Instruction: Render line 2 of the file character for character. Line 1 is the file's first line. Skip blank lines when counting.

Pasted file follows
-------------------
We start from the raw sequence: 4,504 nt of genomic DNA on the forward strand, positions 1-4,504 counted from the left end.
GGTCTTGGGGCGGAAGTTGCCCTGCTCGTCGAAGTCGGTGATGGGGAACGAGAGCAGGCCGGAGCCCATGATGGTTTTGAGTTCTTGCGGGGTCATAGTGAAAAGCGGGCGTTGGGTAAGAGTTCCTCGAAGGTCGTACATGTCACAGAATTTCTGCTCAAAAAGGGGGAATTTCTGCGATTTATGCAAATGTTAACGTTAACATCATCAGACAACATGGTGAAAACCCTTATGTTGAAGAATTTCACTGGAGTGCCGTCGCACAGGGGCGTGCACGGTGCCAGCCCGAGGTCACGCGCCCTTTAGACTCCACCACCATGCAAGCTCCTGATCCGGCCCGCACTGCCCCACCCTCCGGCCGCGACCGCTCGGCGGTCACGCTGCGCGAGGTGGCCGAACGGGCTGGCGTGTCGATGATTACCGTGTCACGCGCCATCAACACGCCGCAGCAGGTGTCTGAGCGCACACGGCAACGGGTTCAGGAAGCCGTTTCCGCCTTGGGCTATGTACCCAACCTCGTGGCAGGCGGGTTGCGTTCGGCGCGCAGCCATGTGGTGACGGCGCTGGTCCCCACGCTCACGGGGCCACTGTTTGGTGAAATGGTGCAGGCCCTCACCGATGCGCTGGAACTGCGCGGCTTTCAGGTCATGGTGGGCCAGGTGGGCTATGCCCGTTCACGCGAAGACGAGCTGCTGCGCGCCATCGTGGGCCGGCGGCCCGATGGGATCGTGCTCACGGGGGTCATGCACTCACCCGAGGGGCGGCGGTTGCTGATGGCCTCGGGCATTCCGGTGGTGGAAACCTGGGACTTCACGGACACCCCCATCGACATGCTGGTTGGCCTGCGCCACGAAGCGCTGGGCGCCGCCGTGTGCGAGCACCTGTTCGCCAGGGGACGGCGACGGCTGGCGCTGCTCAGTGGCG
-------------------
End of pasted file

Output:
GGTCTTGGGGCGGAAGTTGCCCTGCTCGTCGAAGTCGGTGATGGGGAACGAGAGCAGGCCGGAGCCCATGATGGTTTTGAGTTCTTGCGGGGTCATAGTGAAAAGCGGGCGTTGGGTAAGAGTTCCTCGAAGGTCGTACATGTCACAGAATTTCTGCTCAAAAAGGGGGAATTTCTGCGATTTATGCAAATGTTAACGTTAACATCATCAGACAACATGGTGAAAACCCTTATGTTGAAGAATTTCACTGGAGTGCCGTCGCACAGGGGCGTGCACGGTGCCAGCCCGAGGTCACGCGCCCTTTAGACTCCACCACCATGCAAGCTCCTGATCCGGCCCGCACTGCCCCACCCTCCGGCCGCGACCGCTCGGCGGTCACGCTGCGCGAGGTGGCCGAACGGGCTGGCGTGTCGATGATTACCGTGTCACGCGCCATCAACACGCCGCAGCAGGTGTCTGAGCGCACACGGCAACGGGTTCAGGAAGCCGTTTCCGCCTTGGGCTATGTACCCAACCTCGTGGCAGGCGGGTTGCGTTCGGCGCGCAGCCATGTGGTGACGGCGCTGGTCCCCACGCTCACGGGGCCACTGTTTGGTGAAATGGTGCAGGCCCTCACCGATGCGCTGGAACTGCGCGGCTTTCAGGTCATGGTGGGCCAGGTGGGCTATGCCCGTTCACGCGAAGACGAGCTGCTGCGCGCCATCGTGGGCCGGCGGCCCGATGGGATCGTGCTCACGGGGGTCATGCACTCACCCGAGGGGCGGCGGTTGCTGATGGCCTCGGGCATTCCGGTGGTGGAAACCTGGGACTTCACGGACACCCCCATCGACATGCTGGTTGGCCTGCGCCACGAAGCGCTGGGCGCCGCCGTGTGCGAGCACCTGTTCGCCAGGGGACGGCGACGGCTGGCGCTGCTCAGTGGCG